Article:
Waste & Waterways

Waste & Waterways

Most waste eventually ends up in the marine environment.

Marine waste, or marine litter, is any man-made material that has ended up in the marine environment after being accidentally lost or deliberately discarded at sea or on shore. Approximately 10 million tonnes of litter end up in the world’s oceans and seas each year. The term covers a range of materials, including those that are carried out to sea from land, rivers, drainage and sewerage systems, or the wind” (European Commission, 2013). It is estimated that 70% of marine litter is on the seabed, 15% is floating in the water column and 15% is what we find on our shores (OSPAR, 1995).

Marine litter consists of a wide range of materials, including plastic, metal, wood, rubber, glass and paper. However, it is dominated by plastic which accounts for 80% of the items found on our beaches.

Marine Litter is harmful to the environment.

  • Marine Litter can become a health and safety issue for beach users, e.g. broken bottles, food packaging, may attract rats.
  • Plastics do not leave the environment but are broken down over time into smaller pieces which can be ingested by wildlife or carry toxins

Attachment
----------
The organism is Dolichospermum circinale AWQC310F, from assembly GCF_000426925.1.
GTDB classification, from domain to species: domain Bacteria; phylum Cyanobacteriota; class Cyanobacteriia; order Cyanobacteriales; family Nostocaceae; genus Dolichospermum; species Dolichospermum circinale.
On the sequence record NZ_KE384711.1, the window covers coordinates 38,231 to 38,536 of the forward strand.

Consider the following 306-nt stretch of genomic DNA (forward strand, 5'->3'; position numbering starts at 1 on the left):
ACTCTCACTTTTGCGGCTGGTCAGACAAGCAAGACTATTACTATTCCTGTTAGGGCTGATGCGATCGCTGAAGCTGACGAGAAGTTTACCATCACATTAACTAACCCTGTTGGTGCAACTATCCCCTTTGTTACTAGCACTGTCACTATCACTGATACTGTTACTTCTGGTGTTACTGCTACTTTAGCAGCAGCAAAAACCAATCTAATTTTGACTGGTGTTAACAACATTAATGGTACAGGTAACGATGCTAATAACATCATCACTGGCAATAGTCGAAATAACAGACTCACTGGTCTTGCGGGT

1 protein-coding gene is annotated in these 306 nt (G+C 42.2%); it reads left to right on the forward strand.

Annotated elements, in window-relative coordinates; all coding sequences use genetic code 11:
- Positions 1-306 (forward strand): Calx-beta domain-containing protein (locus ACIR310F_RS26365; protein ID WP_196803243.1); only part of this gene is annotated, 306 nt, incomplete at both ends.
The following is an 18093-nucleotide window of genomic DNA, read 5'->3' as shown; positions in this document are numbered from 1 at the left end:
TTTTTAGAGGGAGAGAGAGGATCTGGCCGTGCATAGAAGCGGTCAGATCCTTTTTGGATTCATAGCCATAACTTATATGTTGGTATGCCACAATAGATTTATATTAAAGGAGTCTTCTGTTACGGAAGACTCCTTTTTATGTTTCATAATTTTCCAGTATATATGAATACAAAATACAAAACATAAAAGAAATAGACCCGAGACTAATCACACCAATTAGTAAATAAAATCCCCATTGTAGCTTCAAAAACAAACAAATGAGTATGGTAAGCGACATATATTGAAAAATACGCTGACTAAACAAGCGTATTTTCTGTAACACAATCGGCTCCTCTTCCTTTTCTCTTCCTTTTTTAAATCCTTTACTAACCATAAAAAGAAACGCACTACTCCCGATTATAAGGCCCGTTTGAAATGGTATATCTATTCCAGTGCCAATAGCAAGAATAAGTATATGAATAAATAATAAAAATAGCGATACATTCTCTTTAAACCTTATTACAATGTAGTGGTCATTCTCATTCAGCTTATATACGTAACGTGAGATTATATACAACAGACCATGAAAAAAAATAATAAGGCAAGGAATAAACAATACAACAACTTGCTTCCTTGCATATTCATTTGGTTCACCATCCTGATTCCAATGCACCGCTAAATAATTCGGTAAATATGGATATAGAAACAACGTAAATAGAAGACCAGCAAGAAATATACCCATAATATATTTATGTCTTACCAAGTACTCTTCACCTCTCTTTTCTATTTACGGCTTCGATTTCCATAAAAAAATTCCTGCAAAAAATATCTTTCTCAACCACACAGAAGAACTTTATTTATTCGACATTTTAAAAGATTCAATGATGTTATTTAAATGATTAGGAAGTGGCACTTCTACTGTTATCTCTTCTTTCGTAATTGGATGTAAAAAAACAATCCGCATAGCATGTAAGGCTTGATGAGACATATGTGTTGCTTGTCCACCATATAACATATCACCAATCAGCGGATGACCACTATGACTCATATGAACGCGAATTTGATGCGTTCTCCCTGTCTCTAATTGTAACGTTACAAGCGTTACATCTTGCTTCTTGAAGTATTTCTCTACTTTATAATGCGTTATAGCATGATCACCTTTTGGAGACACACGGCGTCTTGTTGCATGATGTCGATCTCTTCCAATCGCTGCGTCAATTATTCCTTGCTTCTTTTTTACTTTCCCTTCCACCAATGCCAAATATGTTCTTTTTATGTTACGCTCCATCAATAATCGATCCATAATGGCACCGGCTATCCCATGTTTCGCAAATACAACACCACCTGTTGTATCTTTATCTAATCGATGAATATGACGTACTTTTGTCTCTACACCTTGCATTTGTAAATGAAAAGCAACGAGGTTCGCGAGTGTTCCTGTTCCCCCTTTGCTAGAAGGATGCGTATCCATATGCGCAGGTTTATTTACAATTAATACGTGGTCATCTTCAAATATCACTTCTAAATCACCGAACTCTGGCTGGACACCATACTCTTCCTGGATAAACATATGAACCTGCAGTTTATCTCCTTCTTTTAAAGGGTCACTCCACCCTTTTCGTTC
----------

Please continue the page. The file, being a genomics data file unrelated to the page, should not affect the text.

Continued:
• Microbeads (a.ka. microplastics) carry toxins which wildlife may ingest causing harm to them and us as they end up in our food chain.
  • Floating debris can carry invasive species.
  • Larger marine debris can crush sensitive habitats, such as coral reefs and sea grass.

Coastal/marine wildlife can:

  • Ingest plastics causing blockages in the digestive system resulting in malnutrition/starvation/death
  • Suffocate by swallowing or being covered by plastic bags (e.g. sea turtles eat plastic bags which can be mistaken for jelly fish.
  • Become entangled in fishing nets and ropes

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